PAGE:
PURPOSE: Whilst it is generally accepted that supportive relationships facilitate recovery from psychosis, much less is known about the role of romantic relationships in people with psychosis. This review aimed to synthesise quantitative literature regarding the impact of romantic relationships on the mental health and general wellbeing of people who experience psychosis.
METHOD: A systematic review of electronic databases (PsychINFO, PubMed, Web of Science) was carried out using search terms relating to psychosis and romantic relationships. Papers were selected for inclusion by independent reviewers. Quality assessment was completed and a narrative synthesis produced.
RESULTS: Fifty-eight studies reporting the association between romantic relationships and psychotic symptoms, depression, posttraumatic stress disorder, suicidality, quality of life, satisfaction with life and self-esteem were included. Results were mixed but indicated having a romantic partner may be associated with reduced positive and negative symptoms of psychosis, but increased depressive symptoms. Tentative explanations for these findings, such as functioning prior to onset of psychosis, social support and relationship quality are explored.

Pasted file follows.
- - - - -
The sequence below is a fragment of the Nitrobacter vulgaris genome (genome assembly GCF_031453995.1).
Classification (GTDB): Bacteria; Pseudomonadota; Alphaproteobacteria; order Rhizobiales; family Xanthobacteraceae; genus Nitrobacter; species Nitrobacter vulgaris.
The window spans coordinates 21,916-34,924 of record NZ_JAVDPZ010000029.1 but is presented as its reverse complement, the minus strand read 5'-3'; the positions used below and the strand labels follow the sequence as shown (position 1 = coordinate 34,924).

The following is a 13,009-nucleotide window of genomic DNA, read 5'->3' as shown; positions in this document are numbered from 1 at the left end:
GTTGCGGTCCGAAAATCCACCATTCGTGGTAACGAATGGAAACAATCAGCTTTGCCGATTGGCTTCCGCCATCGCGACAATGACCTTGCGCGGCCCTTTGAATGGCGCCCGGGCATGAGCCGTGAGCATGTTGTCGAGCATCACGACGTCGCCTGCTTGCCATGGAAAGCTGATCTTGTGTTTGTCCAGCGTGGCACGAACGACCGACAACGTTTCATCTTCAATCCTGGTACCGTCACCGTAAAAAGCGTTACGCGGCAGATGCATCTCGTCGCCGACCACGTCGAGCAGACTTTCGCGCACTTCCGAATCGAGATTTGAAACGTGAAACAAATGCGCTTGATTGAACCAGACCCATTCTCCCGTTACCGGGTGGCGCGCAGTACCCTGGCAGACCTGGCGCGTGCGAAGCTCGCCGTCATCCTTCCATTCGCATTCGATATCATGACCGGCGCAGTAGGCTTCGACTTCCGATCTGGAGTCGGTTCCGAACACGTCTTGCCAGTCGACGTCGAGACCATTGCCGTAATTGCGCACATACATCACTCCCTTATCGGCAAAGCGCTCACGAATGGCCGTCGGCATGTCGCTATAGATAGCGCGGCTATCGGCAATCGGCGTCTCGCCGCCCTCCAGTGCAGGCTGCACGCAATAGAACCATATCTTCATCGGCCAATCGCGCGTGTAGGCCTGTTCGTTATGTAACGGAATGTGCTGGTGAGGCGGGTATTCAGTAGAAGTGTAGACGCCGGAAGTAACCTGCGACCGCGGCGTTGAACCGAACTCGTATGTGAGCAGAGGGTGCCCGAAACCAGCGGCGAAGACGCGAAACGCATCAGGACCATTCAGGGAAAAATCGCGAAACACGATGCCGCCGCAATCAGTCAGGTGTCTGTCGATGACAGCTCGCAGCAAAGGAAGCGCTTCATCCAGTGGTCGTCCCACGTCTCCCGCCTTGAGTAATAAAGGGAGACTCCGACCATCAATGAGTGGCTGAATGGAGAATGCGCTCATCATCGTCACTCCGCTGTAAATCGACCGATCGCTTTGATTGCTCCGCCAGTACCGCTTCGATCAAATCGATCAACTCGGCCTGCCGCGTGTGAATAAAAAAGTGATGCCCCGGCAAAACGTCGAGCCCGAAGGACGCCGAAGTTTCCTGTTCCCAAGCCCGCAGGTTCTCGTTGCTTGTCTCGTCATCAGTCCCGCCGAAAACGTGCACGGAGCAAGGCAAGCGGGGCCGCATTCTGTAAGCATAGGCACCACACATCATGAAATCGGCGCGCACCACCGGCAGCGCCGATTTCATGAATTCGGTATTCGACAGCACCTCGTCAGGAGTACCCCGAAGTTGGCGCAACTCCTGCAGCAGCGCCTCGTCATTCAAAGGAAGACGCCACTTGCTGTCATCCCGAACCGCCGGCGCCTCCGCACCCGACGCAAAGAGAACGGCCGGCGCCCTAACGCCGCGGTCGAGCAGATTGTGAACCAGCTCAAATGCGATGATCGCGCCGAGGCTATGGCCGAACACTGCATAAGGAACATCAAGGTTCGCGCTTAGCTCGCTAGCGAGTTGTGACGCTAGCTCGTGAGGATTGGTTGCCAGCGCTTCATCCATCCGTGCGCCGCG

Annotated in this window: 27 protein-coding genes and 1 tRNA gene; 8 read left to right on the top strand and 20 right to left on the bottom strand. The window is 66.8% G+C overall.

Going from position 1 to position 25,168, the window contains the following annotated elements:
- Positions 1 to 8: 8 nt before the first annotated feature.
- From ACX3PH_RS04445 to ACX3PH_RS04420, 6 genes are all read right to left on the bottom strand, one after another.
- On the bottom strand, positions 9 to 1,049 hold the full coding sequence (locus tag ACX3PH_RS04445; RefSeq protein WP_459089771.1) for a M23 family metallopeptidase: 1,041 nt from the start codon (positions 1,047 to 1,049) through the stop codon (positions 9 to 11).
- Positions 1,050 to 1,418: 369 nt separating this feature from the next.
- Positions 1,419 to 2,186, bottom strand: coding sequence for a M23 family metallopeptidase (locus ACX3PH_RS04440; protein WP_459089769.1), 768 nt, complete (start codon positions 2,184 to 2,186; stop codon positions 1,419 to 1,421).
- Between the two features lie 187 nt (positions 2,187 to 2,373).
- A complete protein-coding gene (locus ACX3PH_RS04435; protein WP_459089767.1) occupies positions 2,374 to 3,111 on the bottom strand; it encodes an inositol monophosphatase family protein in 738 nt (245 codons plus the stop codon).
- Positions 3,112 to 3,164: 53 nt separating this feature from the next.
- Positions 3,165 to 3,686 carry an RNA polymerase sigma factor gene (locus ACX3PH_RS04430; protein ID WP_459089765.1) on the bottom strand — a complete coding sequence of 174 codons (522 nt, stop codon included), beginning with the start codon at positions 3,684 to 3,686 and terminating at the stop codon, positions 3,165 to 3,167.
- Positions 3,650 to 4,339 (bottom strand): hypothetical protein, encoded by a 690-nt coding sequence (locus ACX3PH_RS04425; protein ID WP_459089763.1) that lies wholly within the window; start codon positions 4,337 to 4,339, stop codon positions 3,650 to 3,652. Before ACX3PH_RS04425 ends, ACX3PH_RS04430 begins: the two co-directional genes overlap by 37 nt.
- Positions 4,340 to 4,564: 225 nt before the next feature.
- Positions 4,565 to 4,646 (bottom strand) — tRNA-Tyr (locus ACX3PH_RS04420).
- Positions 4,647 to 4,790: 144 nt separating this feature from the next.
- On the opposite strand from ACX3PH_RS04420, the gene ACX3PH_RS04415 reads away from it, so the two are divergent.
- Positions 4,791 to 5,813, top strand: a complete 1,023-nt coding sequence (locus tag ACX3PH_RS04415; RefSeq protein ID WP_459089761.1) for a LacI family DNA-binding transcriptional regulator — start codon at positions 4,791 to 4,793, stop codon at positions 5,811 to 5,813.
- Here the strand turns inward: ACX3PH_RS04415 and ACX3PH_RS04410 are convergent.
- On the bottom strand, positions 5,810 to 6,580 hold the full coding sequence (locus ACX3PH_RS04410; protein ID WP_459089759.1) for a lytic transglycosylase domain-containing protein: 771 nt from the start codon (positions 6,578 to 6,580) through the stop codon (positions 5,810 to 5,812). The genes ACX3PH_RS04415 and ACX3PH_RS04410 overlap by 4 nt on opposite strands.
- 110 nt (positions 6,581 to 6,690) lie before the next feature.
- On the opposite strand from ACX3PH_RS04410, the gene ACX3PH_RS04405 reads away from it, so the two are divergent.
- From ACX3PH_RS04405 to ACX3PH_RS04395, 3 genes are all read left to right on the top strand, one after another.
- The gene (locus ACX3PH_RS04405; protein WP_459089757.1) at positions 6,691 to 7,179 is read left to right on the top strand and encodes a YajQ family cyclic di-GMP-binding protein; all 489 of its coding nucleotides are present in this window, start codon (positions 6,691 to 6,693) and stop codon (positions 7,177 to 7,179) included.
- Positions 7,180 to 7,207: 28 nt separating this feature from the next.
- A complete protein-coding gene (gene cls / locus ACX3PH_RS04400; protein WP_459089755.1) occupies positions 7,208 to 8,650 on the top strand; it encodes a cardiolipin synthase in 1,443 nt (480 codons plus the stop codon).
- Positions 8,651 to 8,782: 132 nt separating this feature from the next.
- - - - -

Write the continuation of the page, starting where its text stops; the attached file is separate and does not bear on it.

CONCLUSION: Findings highlight the importance of this often-overlooked area in clinical practice. Studies with robust design, which specifically aim to understand the relationship between romantic relationships and wellbeing for people who experience psychosis are needed.